In Texas in particular, Lieven writes, we can see "the mingling of the Southern and Western traditions" that made its first appearance during Jackson's presidency, and which today so defines our current politics, culture, and foreign policy. Indeed, George W. Bush himself may embody this national trend best. In Bush there seems little trace left of the Eastern WASP sensibility into which he was born and educated, and which explains so much of his father's far more moderate presidency. The younger Bush went to Andover, Yale and Harvard, but he rebelled against the ethos he learned there. The transformation is complete, right down to the Texas accent that no one else in his family seems to have. Bush is a Jacksonian pod person.
None of this is quite as simple as the triumph of the South, of course. "I'm suspicious of that argument," says Gaines M. Foster of Louisiana State University, author of "Ghosts of the Confederacy: Defeat, the Lost Cause, and the Emergence of the New South, 1865-1913." "The Civil War was essentially about preserving slavery and acquiring independence. And the South lost both of those things. And gave them up." Beyond that, the Old South is gone with the wind in other ways, having suffered a hybridization from Northern and Midwestern influences. "At least one of four people in the South were not born here. Even 'Southern' is now a fuzzy term," Foster told me. And as Mike Huckabee demonstrated when he failed to spread his appeal beyond his Southern base, there is such a thing as too Southern. Polls show that at least as many Americans think Barack Obama shares their values as John McCain.
Still, something deep and basic has changed in our country. After watching the recent, excellent (despite some historical inaccuracies) series "John Adams" on HBO, I dipped back into the Adams-Jefferson letters. Two things occurred to me: one, party politics was just as vicious back then, in its earliest days, as it is today. Nothing new there. What does seem foreign to us today is the dedication to free thought and, even more, free moral choice that so dominated the correspondence between those two great minds. When Jefferson, in his letter of May 5, 1817, condemned the "den of the priesthood" and "protestant popedom" represented by Massachusetts' state-supported church, he was speaking for both of them—the North and South poles of the revolution. Yet John McCain, even with the GOP nomination in hand, would never dare repeat his brave but politically foolhardy condemnation of the religious right in 2000 as "agents of intolerance." Why? Because we have become an intolerant nation, and that's what gets you elected.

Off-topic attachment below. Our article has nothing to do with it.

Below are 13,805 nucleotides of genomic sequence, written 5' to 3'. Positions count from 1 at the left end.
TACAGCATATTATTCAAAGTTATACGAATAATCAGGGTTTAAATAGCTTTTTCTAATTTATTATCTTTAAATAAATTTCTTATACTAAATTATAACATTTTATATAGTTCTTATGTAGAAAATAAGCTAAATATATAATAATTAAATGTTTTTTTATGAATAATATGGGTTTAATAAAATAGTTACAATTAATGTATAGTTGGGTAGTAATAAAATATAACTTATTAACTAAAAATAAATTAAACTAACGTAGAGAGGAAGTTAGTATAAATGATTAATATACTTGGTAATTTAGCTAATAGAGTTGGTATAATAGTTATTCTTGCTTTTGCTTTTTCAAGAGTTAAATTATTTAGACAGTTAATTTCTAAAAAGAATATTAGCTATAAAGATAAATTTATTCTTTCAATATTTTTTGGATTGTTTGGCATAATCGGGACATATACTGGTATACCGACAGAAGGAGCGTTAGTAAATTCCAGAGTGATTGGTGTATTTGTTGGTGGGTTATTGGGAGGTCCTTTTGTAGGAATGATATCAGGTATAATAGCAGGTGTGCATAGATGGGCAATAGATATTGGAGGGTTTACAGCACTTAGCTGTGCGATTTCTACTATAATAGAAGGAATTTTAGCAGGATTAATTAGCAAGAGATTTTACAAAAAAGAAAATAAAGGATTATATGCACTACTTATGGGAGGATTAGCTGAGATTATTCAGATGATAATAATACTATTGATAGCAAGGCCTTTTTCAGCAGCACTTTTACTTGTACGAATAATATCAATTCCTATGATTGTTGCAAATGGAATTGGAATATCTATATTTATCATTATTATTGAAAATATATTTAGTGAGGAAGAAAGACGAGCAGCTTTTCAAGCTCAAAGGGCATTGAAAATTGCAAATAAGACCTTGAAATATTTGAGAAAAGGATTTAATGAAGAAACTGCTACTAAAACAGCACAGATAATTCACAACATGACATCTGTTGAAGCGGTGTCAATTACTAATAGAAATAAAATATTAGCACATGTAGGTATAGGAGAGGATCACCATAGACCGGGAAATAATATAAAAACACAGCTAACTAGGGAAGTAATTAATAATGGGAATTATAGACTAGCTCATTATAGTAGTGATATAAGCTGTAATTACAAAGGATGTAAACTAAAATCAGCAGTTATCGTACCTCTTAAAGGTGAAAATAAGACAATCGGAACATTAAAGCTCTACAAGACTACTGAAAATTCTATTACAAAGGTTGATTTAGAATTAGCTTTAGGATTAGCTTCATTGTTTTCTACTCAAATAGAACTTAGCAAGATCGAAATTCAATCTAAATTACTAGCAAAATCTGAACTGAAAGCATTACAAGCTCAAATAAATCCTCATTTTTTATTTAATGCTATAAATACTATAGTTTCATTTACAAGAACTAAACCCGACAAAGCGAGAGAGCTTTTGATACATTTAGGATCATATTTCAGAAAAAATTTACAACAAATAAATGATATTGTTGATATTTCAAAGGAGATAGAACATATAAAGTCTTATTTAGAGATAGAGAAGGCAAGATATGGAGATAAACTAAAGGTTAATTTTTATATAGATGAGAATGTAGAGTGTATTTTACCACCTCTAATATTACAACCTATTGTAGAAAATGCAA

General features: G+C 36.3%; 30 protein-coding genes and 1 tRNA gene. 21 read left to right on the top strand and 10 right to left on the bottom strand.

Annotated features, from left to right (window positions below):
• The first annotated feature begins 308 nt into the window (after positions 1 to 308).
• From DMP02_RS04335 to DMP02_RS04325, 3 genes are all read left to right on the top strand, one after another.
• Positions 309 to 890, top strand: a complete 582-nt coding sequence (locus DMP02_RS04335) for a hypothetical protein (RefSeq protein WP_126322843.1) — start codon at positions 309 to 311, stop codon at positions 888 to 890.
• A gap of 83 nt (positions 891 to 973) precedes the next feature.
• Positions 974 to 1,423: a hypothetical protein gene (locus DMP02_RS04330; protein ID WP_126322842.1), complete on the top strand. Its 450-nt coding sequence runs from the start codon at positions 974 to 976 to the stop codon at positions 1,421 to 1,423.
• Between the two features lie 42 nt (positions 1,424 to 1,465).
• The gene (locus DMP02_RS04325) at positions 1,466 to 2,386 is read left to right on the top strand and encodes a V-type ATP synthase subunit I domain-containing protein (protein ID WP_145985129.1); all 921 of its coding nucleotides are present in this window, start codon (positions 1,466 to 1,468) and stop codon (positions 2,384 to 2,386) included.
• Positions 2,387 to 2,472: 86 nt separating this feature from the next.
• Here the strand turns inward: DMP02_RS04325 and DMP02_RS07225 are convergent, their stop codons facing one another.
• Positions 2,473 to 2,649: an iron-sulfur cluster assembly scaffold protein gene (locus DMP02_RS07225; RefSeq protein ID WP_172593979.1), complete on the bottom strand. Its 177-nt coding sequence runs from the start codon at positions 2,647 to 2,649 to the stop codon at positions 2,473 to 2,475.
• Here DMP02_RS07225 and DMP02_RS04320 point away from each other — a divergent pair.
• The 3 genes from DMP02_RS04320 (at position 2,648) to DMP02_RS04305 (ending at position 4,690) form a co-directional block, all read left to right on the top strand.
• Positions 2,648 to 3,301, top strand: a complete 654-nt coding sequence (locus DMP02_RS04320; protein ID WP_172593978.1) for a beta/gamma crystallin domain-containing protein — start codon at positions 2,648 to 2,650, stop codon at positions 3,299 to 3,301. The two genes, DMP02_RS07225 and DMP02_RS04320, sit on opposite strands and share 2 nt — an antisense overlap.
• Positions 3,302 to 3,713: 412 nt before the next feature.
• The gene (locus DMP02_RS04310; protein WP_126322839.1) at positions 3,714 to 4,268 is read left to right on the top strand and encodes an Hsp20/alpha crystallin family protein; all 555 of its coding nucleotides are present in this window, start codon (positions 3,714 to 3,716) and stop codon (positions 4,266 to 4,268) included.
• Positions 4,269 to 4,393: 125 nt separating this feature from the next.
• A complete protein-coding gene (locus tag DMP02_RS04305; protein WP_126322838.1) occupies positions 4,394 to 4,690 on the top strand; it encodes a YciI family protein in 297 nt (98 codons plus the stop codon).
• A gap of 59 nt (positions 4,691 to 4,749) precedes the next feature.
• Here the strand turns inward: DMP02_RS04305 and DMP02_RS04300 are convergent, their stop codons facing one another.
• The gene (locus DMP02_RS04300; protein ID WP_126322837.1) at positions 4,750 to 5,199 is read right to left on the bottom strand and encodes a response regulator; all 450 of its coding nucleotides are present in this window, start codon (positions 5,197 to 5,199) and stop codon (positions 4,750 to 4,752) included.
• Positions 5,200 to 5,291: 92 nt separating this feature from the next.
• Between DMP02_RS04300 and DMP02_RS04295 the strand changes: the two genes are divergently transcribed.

Another expert on the mores of the South, author Michael Lind, notes this change is also attributable to the rise of the mass media and the eclipsing of the patrician culture that produced both Adams amd Jefferson. "Both the New England Yankee and the old Southern colonel are gone," he says. "It's a battle between folk cultures, and it seems the Jacksonian is the more dominant." It's not a clear-cut victory, but the South has won the day.